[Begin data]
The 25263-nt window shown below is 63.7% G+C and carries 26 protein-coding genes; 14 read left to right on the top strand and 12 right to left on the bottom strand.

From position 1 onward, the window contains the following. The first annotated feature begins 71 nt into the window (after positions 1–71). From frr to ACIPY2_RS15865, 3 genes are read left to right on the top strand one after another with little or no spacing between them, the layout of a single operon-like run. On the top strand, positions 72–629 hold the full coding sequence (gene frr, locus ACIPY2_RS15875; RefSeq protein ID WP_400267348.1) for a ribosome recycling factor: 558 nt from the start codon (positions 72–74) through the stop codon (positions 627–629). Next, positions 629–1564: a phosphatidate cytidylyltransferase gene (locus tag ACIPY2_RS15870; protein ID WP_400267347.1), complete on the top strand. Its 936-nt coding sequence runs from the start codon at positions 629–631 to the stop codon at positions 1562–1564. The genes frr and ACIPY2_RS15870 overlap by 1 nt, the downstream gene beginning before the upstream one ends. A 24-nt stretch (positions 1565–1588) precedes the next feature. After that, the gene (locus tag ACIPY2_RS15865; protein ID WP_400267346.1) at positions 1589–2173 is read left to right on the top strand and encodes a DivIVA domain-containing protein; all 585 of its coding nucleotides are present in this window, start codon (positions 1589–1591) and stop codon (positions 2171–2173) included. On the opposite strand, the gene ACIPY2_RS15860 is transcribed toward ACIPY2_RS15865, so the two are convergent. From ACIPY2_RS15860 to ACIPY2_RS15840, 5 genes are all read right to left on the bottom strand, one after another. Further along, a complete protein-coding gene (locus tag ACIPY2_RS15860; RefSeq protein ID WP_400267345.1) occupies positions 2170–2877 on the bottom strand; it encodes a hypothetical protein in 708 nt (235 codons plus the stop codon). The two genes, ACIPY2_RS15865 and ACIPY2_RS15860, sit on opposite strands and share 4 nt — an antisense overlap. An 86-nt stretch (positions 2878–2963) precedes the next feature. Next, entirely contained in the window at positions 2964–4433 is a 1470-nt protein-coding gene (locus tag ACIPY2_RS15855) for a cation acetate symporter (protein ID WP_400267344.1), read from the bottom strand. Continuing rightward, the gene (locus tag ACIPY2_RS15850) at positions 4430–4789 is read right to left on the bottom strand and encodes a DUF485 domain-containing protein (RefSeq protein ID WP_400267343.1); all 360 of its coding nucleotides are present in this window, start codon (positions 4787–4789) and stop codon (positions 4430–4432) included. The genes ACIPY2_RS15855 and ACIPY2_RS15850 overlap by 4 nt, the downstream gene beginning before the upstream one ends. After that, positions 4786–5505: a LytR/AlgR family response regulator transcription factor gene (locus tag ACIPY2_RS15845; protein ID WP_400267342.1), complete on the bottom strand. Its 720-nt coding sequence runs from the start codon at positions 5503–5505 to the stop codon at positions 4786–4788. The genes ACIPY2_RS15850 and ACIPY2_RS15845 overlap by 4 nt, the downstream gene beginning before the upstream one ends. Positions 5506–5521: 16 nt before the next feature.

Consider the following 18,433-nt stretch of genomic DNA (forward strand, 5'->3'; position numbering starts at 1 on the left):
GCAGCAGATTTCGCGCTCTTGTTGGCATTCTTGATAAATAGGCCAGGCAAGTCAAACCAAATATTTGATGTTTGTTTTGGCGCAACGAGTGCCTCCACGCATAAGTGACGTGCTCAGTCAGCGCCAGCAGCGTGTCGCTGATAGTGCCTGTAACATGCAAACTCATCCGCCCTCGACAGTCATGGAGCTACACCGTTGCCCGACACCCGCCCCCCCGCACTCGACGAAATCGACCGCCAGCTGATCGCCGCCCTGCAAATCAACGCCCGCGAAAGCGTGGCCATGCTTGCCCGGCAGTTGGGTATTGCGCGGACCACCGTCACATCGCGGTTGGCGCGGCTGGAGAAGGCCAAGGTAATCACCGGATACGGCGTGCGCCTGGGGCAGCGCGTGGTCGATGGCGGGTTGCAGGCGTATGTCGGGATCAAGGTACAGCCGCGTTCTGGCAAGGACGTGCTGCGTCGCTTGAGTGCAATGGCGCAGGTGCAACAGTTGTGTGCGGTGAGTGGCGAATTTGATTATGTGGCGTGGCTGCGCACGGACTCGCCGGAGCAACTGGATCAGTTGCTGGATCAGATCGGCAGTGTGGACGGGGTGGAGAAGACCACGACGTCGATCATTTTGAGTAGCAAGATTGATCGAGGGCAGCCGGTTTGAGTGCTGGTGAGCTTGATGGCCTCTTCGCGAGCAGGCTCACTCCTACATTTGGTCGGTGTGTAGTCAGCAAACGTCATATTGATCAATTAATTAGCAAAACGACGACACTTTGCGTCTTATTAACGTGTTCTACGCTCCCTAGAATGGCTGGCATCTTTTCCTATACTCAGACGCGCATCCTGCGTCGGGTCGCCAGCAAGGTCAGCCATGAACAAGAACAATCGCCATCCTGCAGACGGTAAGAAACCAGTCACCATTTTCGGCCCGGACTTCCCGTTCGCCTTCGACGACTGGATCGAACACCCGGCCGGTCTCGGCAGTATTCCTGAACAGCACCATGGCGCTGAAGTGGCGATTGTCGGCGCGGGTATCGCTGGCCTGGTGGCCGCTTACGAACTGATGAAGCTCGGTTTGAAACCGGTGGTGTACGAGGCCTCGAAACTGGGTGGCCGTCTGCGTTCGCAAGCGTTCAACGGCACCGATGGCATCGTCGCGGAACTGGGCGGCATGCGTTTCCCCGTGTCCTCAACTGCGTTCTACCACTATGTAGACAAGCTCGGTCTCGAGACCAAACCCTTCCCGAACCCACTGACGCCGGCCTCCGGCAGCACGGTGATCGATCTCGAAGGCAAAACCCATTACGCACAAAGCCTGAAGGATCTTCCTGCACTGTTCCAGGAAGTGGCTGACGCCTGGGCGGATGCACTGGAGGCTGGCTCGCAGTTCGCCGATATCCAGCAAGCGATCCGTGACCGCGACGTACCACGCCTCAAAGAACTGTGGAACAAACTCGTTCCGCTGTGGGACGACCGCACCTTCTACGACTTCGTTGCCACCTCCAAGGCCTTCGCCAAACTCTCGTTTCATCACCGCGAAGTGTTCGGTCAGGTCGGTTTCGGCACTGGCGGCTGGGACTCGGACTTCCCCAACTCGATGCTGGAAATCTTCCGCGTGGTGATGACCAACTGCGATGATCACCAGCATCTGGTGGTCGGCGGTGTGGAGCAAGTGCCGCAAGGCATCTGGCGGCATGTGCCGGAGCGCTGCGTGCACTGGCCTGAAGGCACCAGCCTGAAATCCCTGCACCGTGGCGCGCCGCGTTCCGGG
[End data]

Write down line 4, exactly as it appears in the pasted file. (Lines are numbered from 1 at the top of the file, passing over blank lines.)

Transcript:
GCAGCAGATTTCGCGCTCTTGTTGGCATTCTTGATAAATAGGCCAGGCAAGTCAAACCAAATATTTGATGTTTGTTTTGGCGCAACGAGTGCCTCCACGCATAAGTGACGTGCTCAGTCAGCGCCAGCAGCGTGTCGCTGATAGTGCCTGTAACATGCAAACTCATCCGCCCTCGACAGTCATGGAGCTACACCGTTGCCCGACACCCGCCCCCCCGCACTCGACGAAATCGACCGCCAGCTGATCGCCGCCCTGCAAATCAACGCCCGCGAAAGCGTGGCCATGCTTGCCCGGCAGTTGGGTATTGCGCGGACCACCGTCACATCGCGGTTGGCGCGGCTGGAGAAGGCCAAGGTAATCACCGGATACGGCGTGCGCCTGGGGCAGCGCGTGGTCGATGGCGGGTTGCAGGCGTATGTCGGGATCAAGGTACAGCCGCGTTCTGGCAAGGACGTGCTGCGTCGCTTGAGTGCAATGGCGCAGGTGCAACAGTTGTGTGCGGTGAGTGGCGAATTTGATTATGTGGCGTGGCTGCGCACGGACTCGCCGGAGCAACTGGATCAGTTGCTGGATCAGATCGGCAGTGTGGACGGGGTGGAGAAGACCACGACGTCGATCATTTTGAGTAGCAAGATTGATCGAGGGCAGCCGGTTTGAGTGCTGGTGAGCTTGATGGCCTCTTCGCGAGCAGGCTCACTCCTACATTTGGTCGGTGTGTAGTCAGCAAACGTCATATTGATCAATTAATTAGCAAAACGACGACACTTTGCGTCTTATTAACGTGTTCTACGCTCCCTAGAATGGCTGGCATCTTTTCCTATACTCAGACGCGCATCCTGCGTCGGGTCGCCAGCAAGGTCAGCCATGAACAAGAACAATCGCCATCCTGCAGACGGTAAGAAACCAGTCACCATTTTCGGCCCGGACTTCCCGTTCGCCTTCGACGACTGGATCGAACACCCGGCCGGTCTCGGCAGTATTCCTGAACAGCACCATGGCGCTGAAGTGGCGATTGTCGGCGCGGGTATCGCTGGCCTGGTGGCCGCTTACGAACTGATGAAGCTCGGTTTGAAACCGGTGGTGTACGAGGCCTCGAAACTGGGTGGCCGTCTGCGTTCGCAAGCGTTCAACGGCACCGATGGCATCGTCGCGGAACTGGGCGGCATGCGTTTCCCCGTGTCCTCAACTGCGTTCTACCACTATGTAGACAAGCTCGGTCTCGAGACCAAACCCTTCCCGAACCCACTGACGCCGGCCTCCGGCAGCACGGTGATCGATCTCGAAGGCAAAACCCATTACGCACAAAGCCTGAAGGATCTTCCTGCACTGTTCCAGGAAGTGGCTGACGCCTGGGCGGATGCACTGGAGGCTGGCTCGCAGTTCGCCGATATCCAGCAAGCGATCCGTGACCGCGACGTACCACGCCTCAAAGAACTGTGGAACAAACTCGTTCCGCTGTGGGACGACCGCACCTTCTACGACTTCGTTGCCACCTCCAAGGCCTTCGCCAAACTCTCGTTTCATCACCGCGAAGTGTTCGGTCAGGTCGGTTTCGGCACTGGCGGCTGGGACTCGGACTTCCCCAACTCGATGCTGGAAATCTTCCGCGTGGTGATGACCAACTGCGATGATCACCAGCATCTGGTGGTCGGCGGTGTGGAGCAAGTGCCGCAAGGCATCTGGCGGCATGTGCCGGAGCGCTGCGTGCACTGGCCTGAAGGCACCAGCCTGAAATCCCTGCACCGTGGCGCGCCGCGTTCCGGG